- “Having sex outside of marriage is the sin next to murder.” (A principle taught in the Book of Mormon, I know. Growing up, I heard this phrase repeatedly in Seminary and Young Women’s.) However, I wonder how LDS young women who have transgressed this law must feel. Now, as I listened to the Relief Society lesson, I wondered about the young woman seated behind me. She was investigating the Church and living with her boyfriend. I also cringed knowing that a less active young woman—who had gotten pregnant out of wedlock—sat silently two rows behind me.
- “Past mistakes and sins cannot make you stronger. They stunt your spiritual growth.” (Not according to the Book of Mormon in Ether 12:27.)
- “My children have all made wise choices because they didn’t want to disappoint me. And we all know that my youngest is, well, practically perfect.” (Yes, the instructor said this with a straight face.)
Surely, we must help each other discern and overcome sin during our Relief Society time together. However, for every sin we discuss, we should emphasize the healing and redemptive power of Jesus Christ’s atonement. Christ is our advocate and the encompassing and powerful counterweight of hope and grace when our works and imperfections fail us. I wonder what would happen if Jesus Christ became the literal and permanent “centerpiece” on our Relief Society lesson table and lesson discussions? Surely, we would bask in such a loving, warm communication climate!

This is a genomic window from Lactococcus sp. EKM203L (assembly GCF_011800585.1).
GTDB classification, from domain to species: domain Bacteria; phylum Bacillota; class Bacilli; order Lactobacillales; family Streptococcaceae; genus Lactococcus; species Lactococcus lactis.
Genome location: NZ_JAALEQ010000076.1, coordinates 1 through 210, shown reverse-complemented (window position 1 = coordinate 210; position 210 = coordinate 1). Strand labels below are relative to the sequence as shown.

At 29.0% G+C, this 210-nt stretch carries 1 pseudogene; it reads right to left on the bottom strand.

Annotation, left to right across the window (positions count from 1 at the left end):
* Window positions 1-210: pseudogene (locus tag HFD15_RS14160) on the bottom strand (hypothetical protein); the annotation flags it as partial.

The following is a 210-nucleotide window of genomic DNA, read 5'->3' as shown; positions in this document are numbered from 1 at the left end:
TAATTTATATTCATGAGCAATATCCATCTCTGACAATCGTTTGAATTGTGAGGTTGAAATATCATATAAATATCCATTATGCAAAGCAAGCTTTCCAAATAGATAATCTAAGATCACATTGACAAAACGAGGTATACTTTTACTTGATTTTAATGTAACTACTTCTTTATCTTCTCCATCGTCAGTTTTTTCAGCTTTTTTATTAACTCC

Alma 26:16 says, “Therefore, let us glory, yea, we will glory in the Lord, yea, we will rejoice, for our joy is full, yea we will praise God forever. Behold, who can glory too much in the Lord? Yea, who can say too much in the Lord? Yea, who can say too much of his great power, and of his mercy, and of his long suffering towards the children of men? Behold, I say unto you, I cannot say the smallest part which I feel.”
Should we not spend our precious Relief Society time rejoicing in our Savior rather than beating ourselves and others because of imperfections? Our gathering time should be a place of peace and safety assuring that none of our sisters leave feeling judged, demoralized, or shamed.
Let’s now discuss how the following communication patterns determine a warm or cold communication climate:
- The Warm: Righteousness and unity promoted from the doctrine outlined in the Church approved lesson material. A warm and loving Relief Society instructor who is sensitive to the feelings of the sisters in the room.
- The Cold: Sometimes the Relief Society instructors’s perception and meaning of the message can distort and undermine the true meaning of the lesson. Also, comments (and thus other perceptions) make from various sisters in the audience during class discussion can further distort meaning and create disharmony among the sisters during class. Finally, the sisters’ perception of church “culture” vs. church doctrine during lessons and class discussions can further distort meaning, thus effectively undermining unity and harmony.
Communication climate is strongly related to job satisfaction and performance. This principle also applies to our Relief Society lessons and discussions. Just like the weather, communication climates can change from cloudy and stormy to warm and sunny in an instant. One word, one comment can change the whole dynamic.
Why does some communication create a positive climate while other behavior has the opposite effect? The communication climate is determined by the degree to which people see themselves as valued. How we speak and act in our Relief Society lessons and discussions matters. Many times sisters often quietly accept what is being said, but go home feeling discouraged or devalued.